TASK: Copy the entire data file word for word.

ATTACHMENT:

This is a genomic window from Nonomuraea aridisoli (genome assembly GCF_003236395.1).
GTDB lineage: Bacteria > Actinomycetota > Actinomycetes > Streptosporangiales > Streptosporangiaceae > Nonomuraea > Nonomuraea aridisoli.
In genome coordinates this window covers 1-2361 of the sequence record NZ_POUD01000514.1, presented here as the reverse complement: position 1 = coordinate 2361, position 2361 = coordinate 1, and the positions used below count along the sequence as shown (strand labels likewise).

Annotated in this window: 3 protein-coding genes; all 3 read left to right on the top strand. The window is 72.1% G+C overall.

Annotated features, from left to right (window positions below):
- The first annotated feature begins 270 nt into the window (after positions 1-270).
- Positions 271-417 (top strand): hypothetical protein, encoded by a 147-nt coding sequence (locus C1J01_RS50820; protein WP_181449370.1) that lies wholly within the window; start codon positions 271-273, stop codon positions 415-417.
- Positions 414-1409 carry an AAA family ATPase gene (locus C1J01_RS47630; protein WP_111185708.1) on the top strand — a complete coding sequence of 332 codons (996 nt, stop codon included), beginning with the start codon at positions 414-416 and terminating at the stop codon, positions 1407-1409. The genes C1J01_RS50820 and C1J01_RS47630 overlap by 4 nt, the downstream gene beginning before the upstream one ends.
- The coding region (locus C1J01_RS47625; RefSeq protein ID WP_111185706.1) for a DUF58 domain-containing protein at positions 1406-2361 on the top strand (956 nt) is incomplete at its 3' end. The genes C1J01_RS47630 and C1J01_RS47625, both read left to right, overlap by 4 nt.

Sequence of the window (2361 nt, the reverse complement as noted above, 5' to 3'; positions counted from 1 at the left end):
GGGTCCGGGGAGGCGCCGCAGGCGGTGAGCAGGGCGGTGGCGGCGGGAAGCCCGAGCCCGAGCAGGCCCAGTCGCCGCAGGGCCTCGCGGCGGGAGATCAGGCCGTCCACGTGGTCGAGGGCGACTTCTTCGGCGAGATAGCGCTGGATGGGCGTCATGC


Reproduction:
This is a genomic window from Nonomuraea aridisoli (genome assembly GCF_003236395.1).
GTDB lineage: Bacteria > Actinomycetota > Actinomycetes > Streptosporangiales > Streptosporangiaceae > Nonomuraea > Nonomuraea aridisoli.
In genome coordinates this window covers 1-2361 of the sequence record NZ_POUD01000514.1, presented here as the reverse complement: position 1 = coordinate 2361, position 2361 = coordinate 1, and the positions used below count along the sequence as shown (strand labels likewise).

Annotated in this window: 3 protein-coding genes; all 3 read left to right on the top strand. The window is 72.1% G+C overall.

Annotated features, from left to right (window positions below):
- The first annotated feature begins 270 nt into the window (after positions 1-270).
- Positions 271-417 (top strand): hypothetical protein, encoded by a 147-nt coding sequence (locus C1J01_RS50820; protein WP_181449370.1) that lies wholly within the window; start codon positions 271-273, stop codon positions 415-417.
- Positions 414-1409 carry an AAA family ATPase gene (locus C1J01_RS47630; protein WP_111185708.1) on the top strand — a complete coding sequence of 332 codons (996 nt, stop codon included), beginning with the start codon at positions 414-416 and terminating at the stop codon, positions 1407-1409. The genes C1J01_RS50820 and C1J01_RS47630 overlap by 4 nt, the downstream gene beginning before the upstream one ends.
- The coding region (locus C1J01_RS47625; RefSeq protein ID WP_111185706.1) for a DUF58 domain-containing protein at positions 1406-2361 on the top strand (956 nt) is incomplete at its 3' end. The genes C1J01_RS47630 and C1J01_RS47625, both read left to right, overlap by 4 nt.

Sequence of the window (2361 nt, the reverse complement as noted above, 5' to 3'; positions counted from 1 at the left end):
GGGTCCGGGGAGGCGCCGCAGGCGGTGAGCAGGGCGGTGGCGGCGGGAAGCCCGAGCCCGAGCAGGCCCAGTCGCCGCAGGGCCTCGCGGCGGGAGATCAGGCCGTCCACGTGGTCGAGGGCGACTTCTTCGGCGAGATAGCGCTGGATGGGCGTCATGC